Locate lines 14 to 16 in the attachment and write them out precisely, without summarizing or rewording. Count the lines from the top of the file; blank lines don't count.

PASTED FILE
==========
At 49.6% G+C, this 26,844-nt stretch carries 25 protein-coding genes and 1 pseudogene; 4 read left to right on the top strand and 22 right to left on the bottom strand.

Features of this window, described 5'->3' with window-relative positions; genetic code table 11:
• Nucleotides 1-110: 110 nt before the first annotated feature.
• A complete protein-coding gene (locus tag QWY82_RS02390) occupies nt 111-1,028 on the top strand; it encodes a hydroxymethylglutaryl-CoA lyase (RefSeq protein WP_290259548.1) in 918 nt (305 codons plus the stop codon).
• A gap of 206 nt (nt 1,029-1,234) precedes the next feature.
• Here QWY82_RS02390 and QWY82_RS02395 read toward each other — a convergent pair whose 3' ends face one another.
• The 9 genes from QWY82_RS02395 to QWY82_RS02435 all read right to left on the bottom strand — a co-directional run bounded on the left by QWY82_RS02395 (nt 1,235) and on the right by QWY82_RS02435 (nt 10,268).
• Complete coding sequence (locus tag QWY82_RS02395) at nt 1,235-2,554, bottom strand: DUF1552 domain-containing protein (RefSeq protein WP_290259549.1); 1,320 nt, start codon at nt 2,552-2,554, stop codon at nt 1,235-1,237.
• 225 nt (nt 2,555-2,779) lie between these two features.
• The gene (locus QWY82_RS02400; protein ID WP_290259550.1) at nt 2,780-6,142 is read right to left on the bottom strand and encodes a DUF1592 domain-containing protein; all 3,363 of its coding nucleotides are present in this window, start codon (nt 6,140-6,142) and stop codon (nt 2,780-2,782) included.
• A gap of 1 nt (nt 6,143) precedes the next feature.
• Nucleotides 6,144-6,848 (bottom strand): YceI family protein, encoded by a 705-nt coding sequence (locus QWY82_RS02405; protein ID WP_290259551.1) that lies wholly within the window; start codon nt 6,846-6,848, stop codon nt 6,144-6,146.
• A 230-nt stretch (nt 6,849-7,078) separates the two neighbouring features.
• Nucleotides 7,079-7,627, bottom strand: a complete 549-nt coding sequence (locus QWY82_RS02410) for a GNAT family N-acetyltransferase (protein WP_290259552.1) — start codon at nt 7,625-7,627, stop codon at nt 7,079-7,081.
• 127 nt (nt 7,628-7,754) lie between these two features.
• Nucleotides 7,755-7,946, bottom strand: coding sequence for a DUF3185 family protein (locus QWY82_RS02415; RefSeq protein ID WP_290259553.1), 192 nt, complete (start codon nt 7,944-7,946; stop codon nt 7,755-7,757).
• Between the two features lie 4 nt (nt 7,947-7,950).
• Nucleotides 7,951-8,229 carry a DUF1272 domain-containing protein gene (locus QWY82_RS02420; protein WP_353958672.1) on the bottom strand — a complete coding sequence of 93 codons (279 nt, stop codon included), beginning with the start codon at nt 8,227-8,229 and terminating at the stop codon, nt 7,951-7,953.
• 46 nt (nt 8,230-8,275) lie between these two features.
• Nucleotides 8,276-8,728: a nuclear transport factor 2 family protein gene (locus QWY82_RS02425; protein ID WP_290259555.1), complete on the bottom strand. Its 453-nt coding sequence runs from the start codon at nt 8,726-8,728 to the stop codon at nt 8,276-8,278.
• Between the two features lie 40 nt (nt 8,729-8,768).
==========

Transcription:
• Nucleotides 7,079-7,627, bottom strand: a complete 549-nt coding sequence (locus QWY82_RS02410) for a GNAT family N-acetyltransferase (protein WP_290259552.1) — start codon at nt 7,625-7,627, stop codon at nt 7,079-7,081.
• 127 nt (nt 7,628-7,754) lie between these two features.
• Nucleotides 7,755-7,946, bottom strand: coding sequence for a DUF3185 family protein (locus QWY82_RS02415; RefSeq protein ID WP_290259553.1), 192 nt, complete (start codon nt 7,944-7,946; stop codon nt 7,755-7,757).